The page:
What is Metal Finishing & How Does It Work?
If we take a quick look around us, we will find there are one or more objects that include some kind of metal in it. Since thousands of years, metal has played a key role in our lives and has been a key constituent of nearly all innovation in technology. Is it even possible to imagine a life without the innumerable metal products in our lives? All metals, whether they are the relatively common ones like zinc, nickel, tin, and copper or the precious metals like silver, gold, and platinum, have some limitations that need to be worked on. This is where metal finishing comes into the picture.
What is Metal finishing?
Metal finishing is a term that describes the coating the surface of a metal part or component which is generally a substrate. The process of finishing also includes the process of cleaning, polishing and improving the surface of the metal. The term metal finishing is sometimes used interchangeably with plating. Electroplating is the process that involves the deposition of metal ions onto a substrate with the help of an electric current. Metal finishing, however, is not just limited to electroplating. There are many different kinds of processes that are used in the metal finishing industry and many have their own unique benefits.
There are many useful reasons to have an industrial metal finishing:
The impact of corrosion is limited.
It improves the metal’s chemical resistance.
It enhances the appearance of the metal.
It strengthens the substrate and increases its resistance to wear and tear.
The solderability of the metal increases.
It serves as a primer coat and thus, promotes the adhesion of paint.
The surface becomes electrically conductive.
It reduces the effect of friction on the metal.
It helps in cleaning, and polishing of the metal and removal of any defects from the surface.
Here are some of the ways through which industrial metal finishing is done.
The first process is electroplating, which we have already mentioned above. Electroplating is also referred to as electrodeposition. In this process, metal or a metal alloy is deposited onto the surface of a substrate. A liquid consisting of dissolved ions of the metal and the substrate then has an electric current passed through it. The metal object will act as a cathode and attract the metal ions found in the liquid. Before the plating process, cleaning, rinsing, and stripping are often done to prep the surface.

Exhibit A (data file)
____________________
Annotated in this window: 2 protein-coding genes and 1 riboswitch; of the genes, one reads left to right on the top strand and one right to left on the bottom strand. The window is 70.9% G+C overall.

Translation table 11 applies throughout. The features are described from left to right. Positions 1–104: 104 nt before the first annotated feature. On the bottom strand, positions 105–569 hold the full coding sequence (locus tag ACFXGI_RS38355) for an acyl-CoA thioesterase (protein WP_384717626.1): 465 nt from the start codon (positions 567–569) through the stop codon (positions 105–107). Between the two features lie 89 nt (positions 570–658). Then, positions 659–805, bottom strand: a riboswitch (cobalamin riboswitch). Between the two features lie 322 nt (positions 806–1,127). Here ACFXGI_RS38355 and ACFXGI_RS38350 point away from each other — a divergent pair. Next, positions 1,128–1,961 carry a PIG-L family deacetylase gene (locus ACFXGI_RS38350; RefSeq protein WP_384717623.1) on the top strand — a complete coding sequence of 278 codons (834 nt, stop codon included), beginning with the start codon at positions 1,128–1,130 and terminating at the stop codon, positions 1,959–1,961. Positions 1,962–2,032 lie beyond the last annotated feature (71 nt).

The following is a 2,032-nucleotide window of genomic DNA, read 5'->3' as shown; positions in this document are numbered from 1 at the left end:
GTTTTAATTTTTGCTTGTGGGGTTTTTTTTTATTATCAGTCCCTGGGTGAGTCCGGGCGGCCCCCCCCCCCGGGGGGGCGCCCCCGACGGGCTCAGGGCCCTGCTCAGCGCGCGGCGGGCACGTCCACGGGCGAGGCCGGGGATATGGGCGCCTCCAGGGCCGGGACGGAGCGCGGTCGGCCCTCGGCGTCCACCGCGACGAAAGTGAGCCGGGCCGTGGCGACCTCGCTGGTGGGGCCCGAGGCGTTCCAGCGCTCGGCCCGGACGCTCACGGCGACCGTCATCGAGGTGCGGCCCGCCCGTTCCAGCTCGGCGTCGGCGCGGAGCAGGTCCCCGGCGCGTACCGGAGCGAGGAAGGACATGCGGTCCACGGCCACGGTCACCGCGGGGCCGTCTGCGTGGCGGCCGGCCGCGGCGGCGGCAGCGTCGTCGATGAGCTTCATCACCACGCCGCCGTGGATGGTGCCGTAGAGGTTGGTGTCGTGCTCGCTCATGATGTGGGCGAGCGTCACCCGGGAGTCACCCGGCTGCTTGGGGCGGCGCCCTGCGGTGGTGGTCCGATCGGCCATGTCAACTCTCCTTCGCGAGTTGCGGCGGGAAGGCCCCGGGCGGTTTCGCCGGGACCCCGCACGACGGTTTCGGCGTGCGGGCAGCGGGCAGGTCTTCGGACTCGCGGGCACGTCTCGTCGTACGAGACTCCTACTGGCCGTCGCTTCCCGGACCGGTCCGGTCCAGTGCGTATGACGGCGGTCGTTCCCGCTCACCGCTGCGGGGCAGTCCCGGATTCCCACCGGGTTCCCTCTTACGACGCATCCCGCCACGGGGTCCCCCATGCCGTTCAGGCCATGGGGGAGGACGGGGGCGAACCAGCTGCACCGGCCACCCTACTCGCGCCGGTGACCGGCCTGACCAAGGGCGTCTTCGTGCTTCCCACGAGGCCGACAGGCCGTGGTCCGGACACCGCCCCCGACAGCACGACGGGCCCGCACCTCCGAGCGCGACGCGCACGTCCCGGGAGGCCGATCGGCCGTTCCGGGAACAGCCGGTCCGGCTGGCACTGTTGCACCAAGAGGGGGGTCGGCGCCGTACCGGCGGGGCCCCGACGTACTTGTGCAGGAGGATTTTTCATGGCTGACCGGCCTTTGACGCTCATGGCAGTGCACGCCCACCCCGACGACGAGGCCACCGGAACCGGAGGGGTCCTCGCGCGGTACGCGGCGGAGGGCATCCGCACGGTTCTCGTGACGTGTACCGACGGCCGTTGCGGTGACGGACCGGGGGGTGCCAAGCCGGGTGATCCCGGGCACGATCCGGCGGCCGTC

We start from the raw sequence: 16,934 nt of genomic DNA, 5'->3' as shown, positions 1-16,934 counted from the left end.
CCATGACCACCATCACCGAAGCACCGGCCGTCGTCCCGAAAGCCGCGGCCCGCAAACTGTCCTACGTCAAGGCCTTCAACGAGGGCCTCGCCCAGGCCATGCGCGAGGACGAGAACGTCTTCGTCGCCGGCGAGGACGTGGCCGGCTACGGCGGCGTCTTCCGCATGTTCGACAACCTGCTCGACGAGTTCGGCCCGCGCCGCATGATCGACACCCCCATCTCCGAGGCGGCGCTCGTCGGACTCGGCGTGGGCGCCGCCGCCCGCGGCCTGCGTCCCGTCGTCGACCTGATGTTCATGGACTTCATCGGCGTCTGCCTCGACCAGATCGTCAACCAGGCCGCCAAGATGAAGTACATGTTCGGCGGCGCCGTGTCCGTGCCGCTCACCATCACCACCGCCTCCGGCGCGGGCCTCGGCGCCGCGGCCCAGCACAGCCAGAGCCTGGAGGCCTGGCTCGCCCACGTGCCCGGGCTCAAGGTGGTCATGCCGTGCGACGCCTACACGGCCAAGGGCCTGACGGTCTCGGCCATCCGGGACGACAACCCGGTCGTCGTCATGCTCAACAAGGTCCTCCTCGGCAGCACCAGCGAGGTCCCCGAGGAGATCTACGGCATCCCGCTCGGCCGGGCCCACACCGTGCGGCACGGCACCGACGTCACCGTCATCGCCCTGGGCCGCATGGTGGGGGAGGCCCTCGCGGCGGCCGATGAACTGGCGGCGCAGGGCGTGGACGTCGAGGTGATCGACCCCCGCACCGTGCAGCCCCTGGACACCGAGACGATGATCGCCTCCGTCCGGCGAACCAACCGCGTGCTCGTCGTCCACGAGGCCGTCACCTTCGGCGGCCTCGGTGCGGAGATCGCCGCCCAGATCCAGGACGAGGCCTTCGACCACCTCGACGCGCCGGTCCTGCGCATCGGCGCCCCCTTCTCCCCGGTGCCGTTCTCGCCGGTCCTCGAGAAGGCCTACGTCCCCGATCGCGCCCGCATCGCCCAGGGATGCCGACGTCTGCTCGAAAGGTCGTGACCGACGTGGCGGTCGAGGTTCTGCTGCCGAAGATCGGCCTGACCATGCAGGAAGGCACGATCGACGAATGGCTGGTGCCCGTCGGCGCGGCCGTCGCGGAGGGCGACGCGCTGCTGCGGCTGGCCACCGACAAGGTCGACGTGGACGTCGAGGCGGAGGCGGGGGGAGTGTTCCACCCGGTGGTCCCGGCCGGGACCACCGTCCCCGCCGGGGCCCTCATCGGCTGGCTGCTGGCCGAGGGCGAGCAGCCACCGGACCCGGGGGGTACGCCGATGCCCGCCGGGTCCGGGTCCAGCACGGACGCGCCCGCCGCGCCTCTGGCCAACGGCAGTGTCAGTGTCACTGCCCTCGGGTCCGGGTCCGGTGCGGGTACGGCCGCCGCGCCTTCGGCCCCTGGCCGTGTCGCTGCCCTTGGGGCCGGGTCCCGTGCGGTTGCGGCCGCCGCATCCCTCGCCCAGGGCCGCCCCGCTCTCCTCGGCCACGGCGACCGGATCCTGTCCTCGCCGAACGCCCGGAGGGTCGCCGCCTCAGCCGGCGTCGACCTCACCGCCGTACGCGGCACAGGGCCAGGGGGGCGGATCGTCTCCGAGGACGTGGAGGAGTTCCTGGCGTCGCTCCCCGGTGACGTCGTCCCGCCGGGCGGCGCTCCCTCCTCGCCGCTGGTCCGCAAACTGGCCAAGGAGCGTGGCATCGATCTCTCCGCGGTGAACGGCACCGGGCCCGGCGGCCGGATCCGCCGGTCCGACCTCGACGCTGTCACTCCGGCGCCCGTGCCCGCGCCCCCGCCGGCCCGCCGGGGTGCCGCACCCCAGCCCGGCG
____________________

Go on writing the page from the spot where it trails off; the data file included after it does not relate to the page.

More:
In electroless plating, just like electroplating, the substrate is placed in a liquid solution with the preferred metal in it. Apart from the source metal, the liquid also contains a complexing agent that ensures that the metal solution and the various chemical in it maintain stability. The difference between electroplating and electroless plating lies in the way that deposition is done. The metal coating is applied using a chemical reaction instead of electricity.
Electropolishing is a metal finishing process that can be considered as the opposite of electroplating. In the electroplating process, metal ions are deposited on the surface of the substrate; whereas in electropolishing, metal ions are actually removed from the substrate. The end result is smooth texture on the surface. The object is immersed into an electrolyte bath, making it an anode. It is connected to a terminal providing a DC power supply and that serves as a cathode. All the debris, burrs, unevenness from the surface of the metal is removed.
Just like electro polishing, buff polishing also smoothness and cleans the substrate surface. However, unlike electro polishing, buff polishing does not require any electro chemical reaction. In this process, there is a machine which is equipped with a cloth wheel. The wheel is used to buff the surface. It leads to a highly glossy and decorative finish to metallic objects.
These are just some of the many metal finishing processes. When deciding what process works best for you, you need to take into account numerous factors such as the production speed, the hardness of the substrate material, and budget constraints. At Diamond Brite Metals, we help you settle on a metal finishing process that best serves your requirements.